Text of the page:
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The Difficulty and Joy of Dying

“The thought that my life could end at any moment frees me to fully appreciate the beauty and art and horror of everything this world has to offer.” – Hannibal Lecter

This may come as a surprise for some of you but before Nietzsche got caught up with Schopenhauer he used to read the Stoics a lot. In fact, much of his formal education focused on Stoicism. Scholarly findings reveal that the works of Seneca and Epictetus are among the most heavily read and annotated in his library. My reason for bringing this up here is because Hannibal’s above quote feels somewhat reminiscent of the Stoics. Coming up are passages by two influential Stoics  that may help to elucidate the logic behind Hannibal’s thinking and the reason for keeping our mortality in mind.

“Rehearse this every day, so that you will be able to let go of life with equanimity. Many people grasp and hold on to life, like those caught by a flash flood who grasp at weeds and brambles. Most are tossed about between the fear of death and the torments of life: they do not want to live but do not know how to die. Cast off your solicitude for life, then, and in doing so make life enjoyable for yourself. No good thing benefits us while we have it unless we are mentally prepared for the loss of it. And of all losses this is the easiest to bear, since once life is gone, you cannot miss it.” – Seneca, Letters on Ethics 4.5,6

So we come to appreciate the horror of everything this world has to offer by accepting it as being the natural course of events and by meditating upon it so as to better prepare ourselves to make light of the cold cruel reality that surrounds us and at any moment can drag us into its house of terror:

“We ourselves are beset by storms of the mind every day of our lives, and our vices bring us all the troubles that Ulysses faced. They are all here: beauty that beguiles the eye, enemies, savage monsters that delight in human gore, on one side the Sirens’ song, on the other shipwrecks and perils of every kind.” – Seneca, Letters on Ethics 88.7

The ancient Stoics recognized the significance of myth and how it works to help us bridge our reality with the unknown and perplexed. One great pre-Übermensch who forged one of the largest empires in the history of the world also understood the importance of taming the mind to embrace whatever fortune might send our way. Marcus Aurelius didn’t weaken himself with Christian sentiment but embodied the civic virtues in order to rule with authenticity and power.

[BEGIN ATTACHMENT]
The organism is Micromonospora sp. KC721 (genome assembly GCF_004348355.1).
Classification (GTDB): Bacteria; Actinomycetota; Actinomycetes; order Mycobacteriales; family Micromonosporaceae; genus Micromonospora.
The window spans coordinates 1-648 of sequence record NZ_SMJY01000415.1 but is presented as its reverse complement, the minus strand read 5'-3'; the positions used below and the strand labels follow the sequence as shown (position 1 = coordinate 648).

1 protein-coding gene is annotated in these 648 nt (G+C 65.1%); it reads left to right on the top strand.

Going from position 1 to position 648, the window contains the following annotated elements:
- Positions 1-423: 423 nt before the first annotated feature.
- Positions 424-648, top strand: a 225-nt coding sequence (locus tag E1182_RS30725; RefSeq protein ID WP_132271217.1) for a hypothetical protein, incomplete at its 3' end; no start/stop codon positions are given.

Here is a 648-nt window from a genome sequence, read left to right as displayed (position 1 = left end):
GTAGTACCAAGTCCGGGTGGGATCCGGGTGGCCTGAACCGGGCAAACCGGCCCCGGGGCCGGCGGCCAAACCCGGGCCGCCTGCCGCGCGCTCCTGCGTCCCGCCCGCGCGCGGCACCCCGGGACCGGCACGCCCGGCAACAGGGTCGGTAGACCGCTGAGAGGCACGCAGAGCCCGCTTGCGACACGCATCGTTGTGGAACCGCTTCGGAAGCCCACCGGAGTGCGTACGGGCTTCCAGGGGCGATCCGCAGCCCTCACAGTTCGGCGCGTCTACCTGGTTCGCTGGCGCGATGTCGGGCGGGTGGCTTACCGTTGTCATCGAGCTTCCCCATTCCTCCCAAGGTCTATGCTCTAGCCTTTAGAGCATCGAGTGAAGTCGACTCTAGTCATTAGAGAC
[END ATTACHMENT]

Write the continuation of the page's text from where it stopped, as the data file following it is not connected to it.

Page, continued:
“First, tragedies were brought on stage to remind you of what can happen, that these happenings are determined by nature, and that what moves you in the theatre should not burden you on the larger stage of life.” – Marcus Aurelius, Meditations 11.6

Similarly, Hannibal has also embraced his own system of virtues—I make my own home be my gallows—albeit tempered with vice in a very sophisticated way. He is intimately familiar with all the layers of Dante’s Inferno and can pinpoint the location of each evil consequence with precision. A medieval mind map if you will and at its core the ever evolving eyes of perspectivism. Hannibal aligns his will with the most beautiful of creations and knows how to entrap and exploit the weaknesses of men. Our universal fear of death keeps the mouse wheel turning and each peculiar lust our soul a yearning.

So let us not talk falsely now, we are each taken in by the allurement of it all, what would be the point of it otherwise? Only those who have been beaten over the head too many times will attempt to tackle this question. Alas, the herd mentality continues to exist with the same brute force of a dinosaur. So let’s direct our attention elsewhere, easy enough; I for one would prefer not to return to our primitive state or remain blind to mankind’s Machiavellian ways of consuming each other.

About Philosopher Muse

An explorer of volition and soul, a song under a night sky and a dream that forever yearns to be.

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